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Kiera Wood / Senior Staff Photographer

Students cheer on the football team at a recent game. The four undergraduate student councils hope their new campaign will boost school spirit across campus.

The four undergraduate student councils will launch the “Our Blue” campaign in early December to foster community spirit across Columbia. 

The campaign, a revival of 2007's "I Am Light Blue" spirit campaign, is a collaboration between the councils and administrators to combat students' persistent perception that Columbia lacks school spirit. The campaign will feature a video series, giveaways, and events aimed at making student groups on campus more interconnected and more closely linking the four undergraduate schools.

Columbia College Student Council's 2016 Class President Ramis Wadood, CC '16, who is the point person for CCSC on this campaign, said that he thought of reviving the campaign over the summer.

“A few friends sent me some videos over the summer about Columbia,” Wadood said. “One of them happened to be this really old, really unprofessional video that was created five or six years ago for the ‘I Am Light Blue' campaign. Because it didn't catch on, it was scrapped for the year afterwards.”

“So we now want to revive and make it into a more established institutional initiative,” Wadood added.

Wadood pitched the program to CCSC before it expanded to a four-council initiative. Wadood has met with the Office of Undergraduate Admissions and with Community Development and Student Engagement and says that they have all been supportive of this new initiative. Interim Dean of Student Affairs Terry Martinez was not available for comment on the initiative.

Wadood said he wants to build a brand around this initiative, which he cited as one of the problems that led to the demise of the “I Am Light Blue” campaign.

“This year, we want it to be so that even if next year we don't create these videos and host these events and give away what we plan on giving away, people will still associate with the ‘Our Blue' brand name,” Wadood said. “We're going to do giveaways next semester, hopefully host events around the campaign next semester, and hopefully produce and release a lot more videos before the end of the year so that this campaign really becomes a brand.”

The initiative's major focus is on allowing for collaboration between on-campus groups.

“A great thing about Columbia is that we have so many people from so many different backgrounds who do so many different things on campus, but I think that what it ends up doing is, people get ‘siloed' into specific communities,” Mary Joseph, CC '15 and the CCSC pre-professional representative, said. “We don't see a lot of people branching out of that, and that's what I think a lot of people are talking about when they say Columbia doesn't have community.”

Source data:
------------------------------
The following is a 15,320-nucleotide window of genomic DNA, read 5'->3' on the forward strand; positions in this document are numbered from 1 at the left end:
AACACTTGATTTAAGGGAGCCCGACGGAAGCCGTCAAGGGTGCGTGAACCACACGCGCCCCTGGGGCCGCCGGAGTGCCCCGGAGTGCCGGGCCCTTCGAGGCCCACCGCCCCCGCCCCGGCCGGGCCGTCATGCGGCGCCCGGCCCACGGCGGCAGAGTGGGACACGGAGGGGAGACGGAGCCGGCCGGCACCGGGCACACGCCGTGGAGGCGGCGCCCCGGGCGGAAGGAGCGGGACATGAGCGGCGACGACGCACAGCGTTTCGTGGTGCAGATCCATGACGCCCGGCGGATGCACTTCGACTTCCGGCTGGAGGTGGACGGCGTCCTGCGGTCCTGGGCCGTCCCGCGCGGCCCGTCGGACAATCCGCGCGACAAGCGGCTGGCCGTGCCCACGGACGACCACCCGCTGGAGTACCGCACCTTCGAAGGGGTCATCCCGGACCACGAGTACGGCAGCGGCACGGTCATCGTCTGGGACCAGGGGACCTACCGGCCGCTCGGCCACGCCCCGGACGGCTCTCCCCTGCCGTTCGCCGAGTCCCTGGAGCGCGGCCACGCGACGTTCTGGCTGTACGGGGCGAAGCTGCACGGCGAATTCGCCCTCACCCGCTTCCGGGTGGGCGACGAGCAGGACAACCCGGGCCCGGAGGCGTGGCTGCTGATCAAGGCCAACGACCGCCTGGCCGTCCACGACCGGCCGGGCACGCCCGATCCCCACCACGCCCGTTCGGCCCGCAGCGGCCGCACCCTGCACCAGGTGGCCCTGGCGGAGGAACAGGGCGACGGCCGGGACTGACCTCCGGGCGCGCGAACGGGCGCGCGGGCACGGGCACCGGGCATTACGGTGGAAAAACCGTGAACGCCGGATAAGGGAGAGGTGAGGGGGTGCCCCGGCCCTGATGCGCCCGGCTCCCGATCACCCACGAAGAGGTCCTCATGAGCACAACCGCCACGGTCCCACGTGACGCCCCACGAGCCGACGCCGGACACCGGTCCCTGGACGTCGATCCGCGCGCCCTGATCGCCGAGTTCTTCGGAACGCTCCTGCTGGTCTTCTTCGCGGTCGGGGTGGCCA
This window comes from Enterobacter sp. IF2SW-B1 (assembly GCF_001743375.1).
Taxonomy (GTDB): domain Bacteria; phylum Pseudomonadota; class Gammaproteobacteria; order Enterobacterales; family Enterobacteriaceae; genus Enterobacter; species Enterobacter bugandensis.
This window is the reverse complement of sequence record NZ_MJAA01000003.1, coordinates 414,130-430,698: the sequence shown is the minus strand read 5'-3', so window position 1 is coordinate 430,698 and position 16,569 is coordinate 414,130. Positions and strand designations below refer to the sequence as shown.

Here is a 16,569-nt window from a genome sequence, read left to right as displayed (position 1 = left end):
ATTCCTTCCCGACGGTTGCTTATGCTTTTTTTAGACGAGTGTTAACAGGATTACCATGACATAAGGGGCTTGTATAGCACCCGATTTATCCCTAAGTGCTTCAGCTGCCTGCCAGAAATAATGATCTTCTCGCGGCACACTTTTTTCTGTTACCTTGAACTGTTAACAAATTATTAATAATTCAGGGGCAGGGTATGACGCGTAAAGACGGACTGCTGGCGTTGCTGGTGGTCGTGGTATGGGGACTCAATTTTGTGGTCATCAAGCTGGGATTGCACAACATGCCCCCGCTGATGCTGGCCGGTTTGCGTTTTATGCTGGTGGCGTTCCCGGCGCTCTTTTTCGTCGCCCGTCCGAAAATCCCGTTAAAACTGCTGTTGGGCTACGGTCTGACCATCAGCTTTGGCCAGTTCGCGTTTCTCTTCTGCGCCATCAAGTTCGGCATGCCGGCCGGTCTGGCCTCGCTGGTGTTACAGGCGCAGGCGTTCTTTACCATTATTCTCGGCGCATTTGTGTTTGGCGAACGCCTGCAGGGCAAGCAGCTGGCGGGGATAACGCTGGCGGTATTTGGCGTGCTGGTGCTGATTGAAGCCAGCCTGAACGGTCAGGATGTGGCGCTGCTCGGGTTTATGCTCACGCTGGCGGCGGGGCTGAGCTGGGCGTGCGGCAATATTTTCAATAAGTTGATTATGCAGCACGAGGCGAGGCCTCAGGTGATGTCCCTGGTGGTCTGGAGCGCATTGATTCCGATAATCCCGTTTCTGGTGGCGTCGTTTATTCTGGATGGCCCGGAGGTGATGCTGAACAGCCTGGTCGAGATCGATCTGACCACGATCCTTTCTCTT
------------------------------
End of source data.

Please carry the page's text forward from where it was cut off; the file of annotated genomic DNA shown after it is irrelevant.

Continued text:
“This campaign is about getting people out of whatever silo that they are in and making them want to be a part of the greater Columbia community,” Joseph added.

The councils have no concrete plans for events to be held next semester, but Wadood said they want groups to “collaborate in unique ways.”

“Perhaps having the a cappella groups collaborate with the dance groups in some way—actually having different groups of students collaborate on performances,” Wadood said.

The videos, which began filming this weekend, will feature interviews with students and appearances from faculty and deans, including Martinez and economics professor Sunil Gulati.

 Christopher Allison, CC '17 and the 2017 class vice president for CCSC, has been filming campus buildings and landmarks this past weekend and says that the video will “illustrate the dynamic workings of student life at Columbia and showcase the vibrant workings of the Columbia community as a whole.”

The campaign also intends to encourage engagement with students at the School of General Studies and Barnard, who often have more trouble understanding their roles in the larger university community. 

“It's hard to meet Columbia students if you're not involved with clubs,” Carlissa Milord, BC '17, said. “I'm more concerned with doing my homework, and I don't really have a chance to hang out with Columbia students, despite the fact that I see them in class.” 

“I don't really feel comfortable calling myself a Columbian because I realize that there are differences between institutions, and I chose Barnard for specific reasons,” Milord added.

“I'm much younger than many GS students, and I've made an effort to engage with social and student groups outside of our GS community,” Lauren Ilianah Pemberton, GS '16, said, adding that those groups “can sometimes be so tight knit as to be suffocating.”

Council leaders have largely been supportive of the initiative.

“I don't necessarily think it's about having Barnard students identify more with the Columbia community,” Maddy Popkin, BC '14 and president of Barnard's Student Government Association, said. “It is about belonging to one community, but the only way for that to be possible is if we are all recognized for the differences that we embody.”

Still, Popkin added, “Barnard needs to be recognized enough and have enough of a space within this project for Barnard students to connect with it.”

“This is not a one-year campaign,” Siddhant Bhatt, SEAS '14 and president of the Engineering Student Council, said. “It could go on for five, ten years.”  |  @y_akcaguner

Correction: An earlier version of this article stated that campaign will launch on Wednesday. It will launch in early December. Spectator regrets the error.

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